Fair for Life tends to only certify small companies and the Ethical Consumer article brings up a quandary that I’ve raised here several times: what happens when a smaller brand is acquired by a larger company?

If a company which has the label then becomes part of a bigger company then we have to assess the whole group and not just the smaller company,” explains Louisa, “we’ll be reassessing Pukka in the autumn so we’ll have to wait and see. – Ethical Consumer.

I guess Pukka Herbs made the cut as they are still listed on Fair for Life’s list of certified companies. In general, the list is comprised of smaller, mission-driven companies.

In the case of our Nutiva Shortening, you can look up Nutiva on the Fair for Life site, and find an overall rating as well as individual scores for things like working conditions, traceability, and environmental impact.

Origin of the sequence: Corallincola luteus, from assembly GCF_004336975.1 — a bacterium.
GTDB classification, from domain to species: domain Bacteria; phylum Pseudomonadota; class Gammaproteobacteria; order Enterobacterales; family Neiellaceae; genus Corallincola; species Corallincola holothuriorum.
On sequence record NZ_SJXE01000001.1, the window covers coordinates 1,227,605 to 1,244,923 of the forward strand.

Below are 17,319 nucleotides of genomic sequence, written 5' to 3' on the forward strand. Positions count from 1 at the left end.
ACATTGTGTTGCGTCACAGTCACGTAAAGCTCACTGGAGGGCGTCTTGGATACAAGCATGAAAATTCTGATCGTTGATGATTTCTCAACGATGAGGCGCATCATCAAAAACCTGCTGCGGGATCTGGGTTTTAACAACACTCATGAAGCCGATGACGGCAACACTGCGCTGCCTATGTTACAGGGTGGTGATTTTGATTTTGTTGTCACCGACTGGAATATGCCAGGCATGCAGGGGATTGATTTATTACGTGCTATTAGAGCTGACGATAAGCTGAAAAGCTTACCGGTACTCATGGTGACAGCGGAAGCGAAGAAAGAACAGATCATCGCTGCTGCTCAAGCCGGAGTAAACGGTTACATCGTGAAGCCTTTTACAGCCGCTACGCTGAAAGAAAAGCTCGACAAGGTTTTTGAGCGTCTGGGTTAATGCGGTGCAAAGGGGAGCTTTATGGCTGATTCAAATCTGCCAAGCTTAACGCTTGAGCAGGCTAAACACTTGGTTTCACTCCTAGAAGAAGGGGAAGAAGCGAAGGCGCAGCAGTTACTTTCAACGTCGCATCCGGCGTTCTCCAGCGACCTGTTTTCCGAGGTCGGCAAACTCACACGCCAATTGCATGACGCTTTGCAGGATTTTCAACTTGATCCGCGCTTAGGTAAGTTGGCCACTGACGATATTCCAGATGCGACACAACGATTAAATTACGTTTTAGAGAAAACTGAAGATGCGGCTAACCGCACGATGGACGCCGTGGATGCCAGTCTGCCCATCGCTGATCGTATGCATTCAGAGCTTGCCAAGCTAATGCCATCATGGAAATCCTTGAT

Should you support Palm Done Right or just avoid all palm oil?

Well, that’s your call but I like the idea of supporting companies certified by Palm Done Right for these reasons:

  1. Palm Done Right is the only certification that covers the essentials for palm oil, as far as I’m aware.
  2. Palm “done wrong” is one of the most harmful products for the planet and human rights.
  3. Palm oil is not going away soon, so we desperately need to shift to an ethical version of palm oil, and RSPO membership is not enough.
  4. Because palm oil is the highest yielding oil crop it can actually help reduce our land footprint.